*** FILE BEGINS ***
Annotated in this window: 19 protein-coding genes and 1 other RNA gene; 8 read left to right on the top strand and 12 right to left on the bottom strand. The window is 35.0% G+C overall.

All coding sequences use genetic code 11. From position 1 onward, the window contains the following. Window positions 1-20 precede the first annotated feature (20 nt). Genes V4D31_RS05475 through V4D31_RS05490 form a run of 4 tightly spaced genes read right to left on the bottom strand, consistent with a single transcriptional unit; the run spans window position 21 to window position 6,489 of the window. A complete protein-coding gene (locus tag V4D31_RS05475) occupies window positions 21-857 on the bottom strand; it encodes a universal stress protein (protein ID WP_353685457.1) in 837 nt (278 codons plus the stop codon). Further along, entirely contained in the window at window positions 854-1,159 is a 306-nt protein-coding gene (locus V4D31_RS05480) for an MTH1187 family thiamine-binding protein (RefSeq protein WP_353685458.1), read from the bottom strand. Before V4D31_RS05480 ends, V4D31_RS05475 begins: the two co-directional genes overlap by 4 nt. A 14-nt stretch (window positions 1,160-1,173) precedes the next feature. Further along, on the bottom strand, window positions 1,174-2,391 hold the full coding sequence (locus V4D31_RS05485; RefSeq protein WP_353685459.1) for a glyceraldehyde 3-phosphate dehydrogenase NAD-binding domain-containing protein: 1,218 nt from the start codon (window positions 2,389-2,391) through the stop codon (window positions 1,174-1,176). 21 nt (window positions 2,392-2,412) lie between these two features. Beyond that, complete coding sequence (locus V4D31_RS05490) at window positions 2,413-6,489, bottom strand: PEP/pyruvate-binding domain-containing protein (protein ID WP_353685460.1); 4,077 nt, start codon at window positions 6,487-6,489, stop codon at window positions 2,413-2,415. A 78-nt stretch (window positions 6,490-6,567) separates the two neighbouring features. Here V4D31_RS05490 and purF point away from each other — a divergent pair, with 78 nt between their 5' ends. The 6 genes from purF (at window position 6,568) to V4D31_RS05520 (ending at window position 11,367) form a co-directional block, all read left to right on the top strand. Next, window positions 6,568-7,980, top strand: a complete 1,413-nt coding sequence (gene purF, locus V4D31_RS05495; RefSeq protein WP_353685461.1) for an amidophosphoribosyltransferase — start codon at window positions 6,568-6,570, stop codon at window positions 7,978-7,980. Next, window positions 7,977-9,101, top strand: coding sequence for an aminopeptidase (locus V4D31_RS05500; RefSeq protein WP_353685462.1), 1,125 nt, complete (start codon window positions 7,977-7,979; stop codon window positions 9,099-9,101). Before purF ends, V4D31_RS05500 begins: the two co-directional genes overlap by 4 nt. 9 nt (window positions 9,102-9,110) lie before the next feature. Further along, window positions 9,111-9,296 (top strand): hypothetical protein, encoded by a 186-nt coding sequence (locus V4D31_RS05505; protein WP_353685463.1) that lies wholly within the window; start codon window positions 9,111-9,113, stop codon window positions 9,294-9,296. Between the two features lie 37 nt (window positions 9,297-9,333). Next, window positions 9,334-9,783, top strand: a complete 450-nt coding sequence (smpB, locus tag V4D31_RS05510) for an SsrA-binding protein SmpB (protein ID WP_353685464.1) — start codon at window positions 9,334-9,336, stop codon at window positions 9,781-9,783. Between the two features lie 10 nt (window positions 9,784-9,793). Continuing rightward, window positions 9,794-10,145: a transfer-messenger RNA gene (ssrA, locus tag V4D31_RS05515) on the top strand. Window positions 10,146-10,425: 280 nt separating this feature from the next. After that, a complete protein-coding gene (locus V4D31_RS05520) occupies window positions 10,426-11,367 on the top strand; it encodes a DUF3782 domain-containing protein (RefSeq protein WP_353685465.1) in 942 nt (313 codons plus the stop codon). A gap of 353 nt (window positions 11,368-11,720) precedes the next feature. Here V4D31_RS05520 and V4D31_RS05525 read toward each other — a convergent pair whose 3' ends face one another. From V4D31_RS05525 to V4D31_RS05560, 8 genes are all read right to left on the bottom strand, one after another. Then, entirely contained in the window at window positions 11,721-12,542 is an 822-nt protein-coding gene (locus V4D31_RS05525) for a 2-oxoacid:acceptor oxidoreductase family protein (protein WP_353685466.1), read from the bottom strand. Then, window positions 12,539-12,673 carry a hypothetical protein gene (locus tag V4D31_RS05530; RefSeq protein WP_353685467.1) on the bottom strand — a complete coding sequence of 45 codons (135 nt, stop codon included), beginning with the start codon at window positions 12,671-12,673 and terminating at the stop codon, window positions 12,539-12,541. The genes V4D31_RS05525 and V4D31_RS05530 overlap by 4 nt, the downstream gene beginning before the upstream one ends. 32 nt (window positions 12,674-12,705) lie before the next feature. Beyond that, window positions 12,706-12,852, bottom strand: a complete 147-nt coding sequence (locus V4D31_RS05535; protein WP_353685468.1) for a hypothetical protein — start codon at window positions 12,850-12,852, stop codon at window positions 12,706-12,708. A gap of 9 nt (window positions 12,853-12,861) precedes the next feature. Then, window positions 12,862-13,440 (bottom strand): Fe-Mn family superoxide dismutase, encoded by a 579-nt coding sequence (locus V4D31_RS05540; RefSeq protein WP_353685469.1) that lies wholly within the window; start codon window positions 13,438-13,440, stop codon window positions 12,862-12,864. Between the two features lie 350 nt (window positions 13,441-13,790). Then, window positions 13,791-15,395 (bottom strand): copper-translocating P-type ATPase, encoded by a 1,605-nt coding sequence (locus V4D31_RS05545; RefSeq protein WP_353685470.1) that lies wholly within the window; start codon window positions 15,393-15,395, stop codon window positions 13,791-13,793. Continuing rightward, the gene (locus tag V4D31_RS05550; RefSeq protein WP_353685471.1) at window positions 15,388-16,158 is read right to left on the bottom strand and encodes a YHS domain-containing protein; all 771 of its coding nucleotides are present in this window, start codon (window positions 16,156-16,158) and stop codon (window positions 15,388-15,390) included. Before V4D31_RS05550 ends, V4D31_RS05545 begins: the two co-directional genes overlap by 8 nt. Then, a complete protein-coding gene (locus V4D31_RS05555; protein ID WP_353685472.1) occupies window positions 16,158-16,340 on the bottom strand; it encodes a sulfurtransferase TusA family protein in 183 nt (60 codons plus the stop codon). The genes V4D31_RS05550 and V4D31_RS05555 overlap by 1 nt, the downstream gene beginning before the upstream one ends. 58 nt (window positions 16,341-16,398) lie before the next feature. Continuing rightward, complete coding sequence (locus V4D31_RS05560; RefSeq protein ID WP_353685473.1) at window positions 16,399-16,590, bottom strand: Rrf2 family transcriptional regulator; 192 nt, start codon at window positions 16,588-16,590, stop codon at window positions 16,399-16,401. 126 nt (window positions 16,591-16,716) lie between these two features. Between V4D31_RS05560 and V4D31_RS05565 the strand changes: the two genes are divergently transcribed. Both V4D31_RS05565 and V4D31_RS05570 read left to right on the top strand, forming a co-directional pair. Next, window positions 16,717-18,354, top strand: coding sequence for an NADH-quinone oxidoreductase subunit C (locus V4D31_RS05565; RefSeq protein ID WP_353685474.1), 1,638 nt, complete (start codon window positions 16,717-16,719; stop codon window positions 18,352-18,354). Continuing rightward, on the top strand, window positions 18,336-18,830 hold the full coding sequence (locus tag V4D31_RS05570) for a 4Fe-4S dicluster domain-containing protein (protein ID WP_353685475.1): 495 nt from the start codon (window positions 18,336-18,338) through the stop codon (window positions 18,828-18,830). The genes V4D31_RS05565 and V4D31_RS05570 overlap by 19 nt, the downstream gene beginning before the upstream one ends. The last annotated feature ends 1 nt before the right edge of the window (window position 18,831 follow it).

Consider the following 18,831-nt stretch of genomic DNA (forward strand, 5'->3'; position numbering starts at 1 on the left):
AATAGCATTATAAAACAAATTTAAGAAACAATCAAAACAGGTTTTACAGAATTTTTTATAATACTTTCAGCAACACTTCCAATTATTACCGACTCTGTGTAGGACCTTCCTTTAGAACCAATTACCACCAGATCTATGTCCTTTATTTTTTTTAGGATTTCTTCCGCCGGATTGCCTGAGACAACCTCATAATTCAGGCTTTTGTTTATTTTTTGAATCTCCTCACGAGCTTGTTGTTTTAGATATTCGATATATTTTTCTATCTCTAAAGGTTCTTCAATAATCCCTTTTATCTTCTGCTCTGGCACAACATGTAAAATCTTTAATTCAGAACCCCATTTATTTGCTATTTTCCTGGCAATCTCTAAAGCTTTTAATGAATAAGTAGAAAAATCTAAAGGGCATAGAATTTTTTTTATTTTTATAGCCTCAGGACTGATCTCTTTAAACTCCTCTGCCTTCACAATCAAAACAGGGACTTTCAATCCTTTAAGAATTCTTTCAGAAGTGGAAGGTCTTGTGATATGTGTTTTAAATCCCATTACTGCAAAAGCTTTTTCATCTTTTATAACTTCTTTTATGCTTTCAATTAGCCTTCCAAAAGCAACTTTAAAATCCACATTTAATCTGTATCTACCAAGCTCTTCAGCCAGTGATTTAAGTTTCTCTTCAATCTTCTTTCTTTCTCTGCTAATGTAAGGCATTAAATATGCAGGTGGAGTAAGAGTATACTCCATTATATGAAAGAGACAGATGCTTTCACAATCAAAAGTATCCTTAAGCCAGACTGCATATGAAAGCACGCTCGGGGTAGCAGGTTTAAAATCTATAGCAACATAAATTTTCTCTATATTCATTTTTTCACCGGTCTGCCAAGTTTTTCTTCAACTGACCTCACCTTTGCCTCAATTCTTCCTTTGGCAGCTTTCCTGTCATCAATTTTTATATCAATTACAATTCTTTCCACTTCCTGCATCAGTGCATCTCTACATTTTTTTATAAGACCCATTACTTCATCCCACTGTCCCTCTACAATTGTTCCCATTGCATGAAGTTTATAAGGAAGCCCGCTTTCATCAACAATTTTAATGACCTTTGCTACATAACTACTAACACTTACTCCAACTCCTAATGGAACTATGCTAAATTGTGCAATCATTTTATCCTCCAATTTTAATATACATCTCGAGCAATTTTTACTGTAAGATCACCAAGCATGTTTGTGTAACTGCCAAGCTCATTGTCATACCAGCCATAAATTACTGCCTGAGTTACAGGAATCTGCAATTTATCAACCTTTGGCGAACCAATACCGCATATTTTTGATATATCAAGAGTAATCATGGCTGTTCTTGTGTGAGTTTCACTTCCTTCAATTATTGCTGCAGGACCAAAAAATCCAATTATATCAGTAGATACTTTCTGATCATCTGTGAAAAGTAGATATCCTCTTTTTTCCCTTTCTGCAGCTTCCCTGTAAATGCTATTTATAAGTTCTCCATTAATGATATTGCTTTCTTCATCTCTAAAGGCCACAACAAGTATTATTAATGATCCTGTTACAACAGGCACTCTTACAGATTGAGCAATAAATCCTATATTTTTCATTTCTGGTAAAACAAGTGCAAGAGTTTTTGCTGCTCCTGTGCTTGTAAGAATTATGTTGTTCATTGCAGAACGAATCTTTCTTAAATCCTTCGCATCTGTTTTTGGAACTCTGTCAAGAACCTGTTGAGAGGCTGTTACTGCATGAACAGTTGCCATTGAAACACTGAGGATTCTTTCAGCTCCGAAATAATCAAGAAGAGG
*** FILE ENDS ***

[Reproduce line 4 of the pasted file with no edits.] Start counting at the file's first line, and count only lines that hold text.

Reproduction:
AATAGCATTATAAAACAAATTTAAGAAACAATCAAAACAGGTTTTACAGAATTTTTTATAATACTTTCAGCAACACTTCCAATTATTACCGACTCTGTGTAGGACCTTCCTTTAGAACCAATTACCACCAGATCTATGTCCTTTATTTTTTTTAGGATTTCTTCCGCCGGATTGCCTGAGACAACCTCATAATTCAGGCTTTTGTTTATTTTTTGAATCTCCTCACGAGCTTGTTGTTTTAGATATTCGATATATTTTTCTATCTCTAAAGGTTCTTCAATAATCCCTTTTATCTTCTGCTCTGGCACAACATGTAAAATCTTTAATTCAGAACCCCATTTATTTGCTATTTTCCTGGCAATCTCTAAAGCTTTTAATGAATAAGTAGAAAAATCTAAAGGGCATAGAATTTTTTTTATTTTTATAGCCTCAGGACTGATCTCTTTAAACTCCTCTGCCTTCACAATCAAAACAGGGACTTTCAATCCTTTAAGAATTCTTTCAGAAGTGGAAGGTCTTGTGATATGTGTTTTAAATCCCATTACTGCAAAAGCTTTTTCATCTTTTATAACTTCTTTTATGCTTTCAATTAGCCTTCCAAAAGCAACTTTAAAATCCACATTTAATCTGTATCTACCAAGCTCTTCAGCCAGTGATTTAAGTTTCTCTTCAATCTTCTTTCTTTCTCTGCTAATGTAAGGCATTAAATATGCAGGTGGAGTAAGAGTATACTCCATTATATGAAAGAGACAGATGCTTTCACAATCAAAAGTATCCTTAAGCCAGACTGCATATGAAAGCACGCTCGGGGTAGCAGGTTTAAAATCTATAGCAACATAAATTTTCTCTATATTCATTTTTTCACCGGTCTGCCAAGTTTTTCTTCAACTGACCTCACCTTTGCCTCAATTCTTCCTTTGGCAGCTTTCCTGTCATCAATTTTTATATCAATTACAATTCTTTCCACTTCCTGCATCAGTGCATCTCTACATTTTTTTATAAGACCCATTACTTCATCCCACTGTCCCTCTACAATTGTTCCCATTGCATGAAGTTTATAAGGAAGCCCGCTTTCATCAACAATTTTAATGACCTTTGCTACATAACTACTAACACTTACTCCAACTCCTAATGGAACTATGCTAAATTGTGCAATCATTTTATCCTCCAATTTTAATATACATCTCGAGCAATTTTTACTGTAAGATCACCAAGCATGTTTGTGTAACTGCCAAGCTCATTGTCATACCAGCCATAAATTACTGCCTGAGTTACAGGAATCTGCAATTTATCAACCTTTGGCGAACCAATACCGCATATTTTTGATATATCAAGAGTAATCATGGCTGTTCTTGTGTGAGTTTCACTTCCTTCAATTATTGCTGCAGGACCAAAAAATCCAATTATATCAGTAGATACTTTCTGATCATCTGTGAAAAGTAGATATCCTCTTTTTTCCCTTTCTGCAGCTTCCCTGTAAATGCTATTTATAAGTTCTCCATTAATGATATTGCTTTCTTCATCTCTAAAGGCCACAACAAGTATTATTAATGATCCTGTTACAACAGGCACTCTTACAGATTGAGCAATAAATCCTATATTTTTCATTTCTGGTAAAACAAGTGCAAGAGTTTTTGCTGCTCCTGTGCTTGTAAGAATTATGTTGTTCATTGCAGAACGAATCTTTCTTAAATCCTTCGCATCTGTTTTTGGAACTCTGTCAAGAACCTGTTGAGAGGCTGTTACTGCATGAACAGTTGCCATTGAAACACTGAGGATTCTTTCAGCTCCGAAATAATCAAGAAGAGG